For as long as music has existed, it’s served the dual function of entertainment and therapy—for listeners and artists alike. It’s human condition to assume that if we were really great at one thing, everything else would fall into place, making it cathartic to experience deep vulnerability in a person with a proficiency in something you’ll never possess.
In hip-hop, this is a fascination I’ve had since The Notorious B.I.G.’s Ready to Die. This was an artist at the pinnacle of his craft still battling the same demons that myself and many of my friends encountered on a daily basis. It was a moment of realization—that struggle isn’t lost in the attainment of greatness, and in fact, it often acts as the necessary fuel for that greatness.
The artistic mind is often a frustrating duality, of the deep desire to express and the overwhelming doubt of that expression’s validity, a theme that runs deep in Jonwayne’s music. When I first became familiar with the former Stones Throw signee, I was immediately attracted to his brand of nonchalant lyrical mastery. Jonwayne’s talent isn't immediately apparent, but what is immediately apparent is the fact that fear, doubt and conflict are often the driving forces behind that talent.
Jonwayne recently penned an open letter detailing his struggles with alcoholism, a struggle that ironically began its strongest grip during the most successful period in his life. What began as a means of dealing with an intense fear of flying in the midst of a burgeoning career quickly turned into the very thing that began to threaten his ascent.
Before the release of Rap Album Two, Jonwayne stated that he wanted this album to “offer some reconciliation” to those he’d “estranged in the past,” or at the very least open a dialog for healing. I can’t speak for those he intended to reach with this album, but it’s clear he was able to begin healing himself in the process, and it’s a fascinating journey to witness.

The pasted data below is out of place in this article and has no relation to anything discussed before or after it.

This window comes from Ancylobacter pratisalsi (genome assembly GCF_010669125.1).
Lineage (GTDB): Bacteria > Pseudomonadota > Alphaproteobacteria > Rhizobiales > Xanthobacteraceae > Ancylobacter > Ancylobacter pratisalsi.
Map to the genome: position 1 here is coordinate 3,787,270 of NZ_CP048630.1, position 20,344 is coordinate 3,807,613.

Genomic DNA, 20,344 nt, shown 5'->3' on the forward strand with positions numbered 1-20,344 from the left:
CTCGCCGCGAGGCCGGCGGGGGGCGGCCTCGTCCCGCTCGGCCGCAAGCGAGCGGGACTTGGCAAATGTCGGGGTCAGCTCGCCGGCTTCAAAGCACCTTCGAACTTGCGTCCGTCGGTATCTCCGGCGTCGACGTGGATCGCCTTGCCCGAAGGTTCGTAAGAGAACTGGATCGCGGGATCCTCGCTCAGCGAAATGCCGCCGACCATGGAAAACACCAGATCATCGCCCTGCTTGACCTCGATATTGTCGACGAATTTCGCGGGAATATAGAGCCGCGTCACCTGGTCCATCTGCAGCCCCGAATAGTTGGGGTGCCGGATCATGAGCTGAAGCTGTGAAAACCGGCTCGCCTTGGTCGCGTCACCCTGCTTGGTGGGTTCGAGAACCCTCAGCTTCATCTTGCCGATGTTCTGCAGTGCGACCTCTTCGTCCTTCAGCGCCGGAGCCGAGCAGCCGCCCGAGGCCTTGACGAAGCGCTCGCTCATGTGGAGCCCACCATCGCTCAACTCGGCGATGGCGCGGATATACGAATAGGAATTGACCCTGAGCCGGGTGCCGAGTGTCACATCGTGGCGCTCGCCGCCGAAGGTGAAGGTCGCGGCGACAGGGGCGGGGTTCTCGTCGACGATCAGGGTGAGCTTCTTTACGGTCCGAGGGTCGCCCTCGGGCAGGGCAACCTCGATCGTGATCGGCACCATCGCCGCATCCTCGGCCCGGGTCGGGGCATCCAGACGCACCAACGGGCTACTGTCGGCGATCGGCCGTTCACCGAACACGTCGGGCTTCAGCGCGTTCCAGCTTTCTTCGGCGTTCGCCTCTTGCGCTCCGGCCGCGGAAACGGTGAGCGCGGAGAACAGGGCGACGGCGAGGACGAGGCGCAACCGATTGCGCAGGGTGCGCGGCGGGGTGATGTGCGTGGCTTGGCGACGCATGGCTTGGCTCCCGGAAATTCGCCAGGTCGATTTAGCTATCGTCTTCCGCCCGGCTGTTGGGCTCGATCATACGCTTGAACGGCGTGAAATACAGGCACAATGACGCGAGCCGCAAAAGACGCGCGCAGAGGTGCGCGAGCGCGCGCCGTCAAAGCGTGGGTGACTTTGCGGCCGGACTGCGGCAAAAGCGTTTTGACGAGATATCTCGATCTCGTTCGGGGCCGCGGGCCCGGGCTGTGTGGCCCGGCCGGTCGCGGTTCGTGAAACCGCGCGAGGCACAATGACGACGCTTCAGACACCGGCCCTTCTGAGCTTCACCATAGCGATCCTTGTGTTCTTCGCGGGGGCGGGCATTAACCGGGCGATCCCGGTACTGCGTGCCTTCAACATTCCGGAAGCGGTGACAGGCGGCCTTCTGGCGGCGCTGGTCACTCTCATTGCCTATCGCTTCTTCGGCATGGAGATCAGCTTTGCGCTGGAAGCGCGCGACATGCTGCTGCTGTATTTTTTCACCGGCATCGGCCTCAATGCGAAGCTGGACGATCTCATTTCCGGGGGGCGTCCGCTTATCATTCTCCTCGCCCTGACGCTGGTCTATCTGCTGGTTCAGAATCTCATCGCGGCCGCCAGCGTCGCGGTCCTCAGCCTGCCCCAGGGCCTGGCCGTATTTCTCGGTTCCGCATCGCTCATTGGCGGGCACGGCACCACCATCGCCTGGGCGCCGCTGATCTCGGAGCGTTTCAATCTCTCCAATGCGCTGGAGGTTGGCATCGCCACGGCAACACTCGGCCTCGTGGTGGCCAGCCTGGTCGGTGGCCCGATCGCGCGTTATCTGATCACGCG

Three Standout Tracks:
“Out Of Sight”
There’s something to be said about the fact that "Out of Sight" was the first single Jonwayne released off Rap Album Two. It’s a sobering, introspective cut that, within the context of the album, acts as the perfect mission statement for Wayne’s current emotional and mental state. The playful innocence of the instrumental and Jonwayne’s often sing-songy delivery allow him to lean into his pain without fully immersing listeners into that conflicted headspace. Instead, “Out Of Sight” sounds like Jonwayne peacefully floating over his struggles in a dreamstate, with a perfect zen-like clarity that speaks to a deep understanding of those struggles and an equally deep desire to transcend them.
To put it bluntly, this song is rock bottom. “Blue Green” finds Jonwayne at his wits end with his addiction, his drowsy lamentations carried by a warbled piano loop and a metronomic, heart monitor-esque beep. Wayne recounts canceling his last tour, having just awoken from a Jameson-induced stupor and seeing death looming over his head in the mirror. The Jameson is the only thing helping him through the flights that facilitate his newfound success, but it's simultaneously the burden keeping him from maintaining that success. The imagery in this song is intense, with a soulful outro that both allows space for listeners to fully digest JonWayne’s frustrations, and manages to reset the tone in anticipation of the album’s final lyrical performance.
“These Words Are Everything”
Rap Album Two’s closer feels like a loving ode to the art that has acted as both friend and shepherd to Wayne throughout his life. From doodling for quarters from his grandfather as a child to writing poems in an effort to maintain balance and feed the very talent that allowed him a feeling of competence and value. For Jonwayne, these words truly are everything, and in his own words, “maybe I write because I’m feelin’ odd in my bones / and when I exercise this demon I’m not thinkin’ of those.” This line summates not only Jonwayne’s personal relationship with art but speaks to one of the most potent and universal appeals of art in general—escape.
Listening to Rap Album Two is essentially attending a therapy session with a poet. It has the brutal honesty of a conversation that you're certain no one will ever hear, but with an eloquence and thoughtfulness that makes it deserving of being heard by everyone.
The production on this album is perfectly calculated to form a soft bed on which Jonwayne's relentless candor can rest, a luxury his words have earned after toiling in their master's conflicted mind for years. An ambiance of warmth was almost required to house the intense introspection throughout Rap Album Two, yet every track contains hints of Wayne’s unshakeable belief in his art, the very belief that has allowed him to keep going.
This latest work from JonWayne bridges the gap between his specific struggles and universal themes of artistic duality, addiction, self-loathing and ultimately, self-acceptance.
By Brent Bradley. Follow him on Twitter.
Photo Credit: The Order Label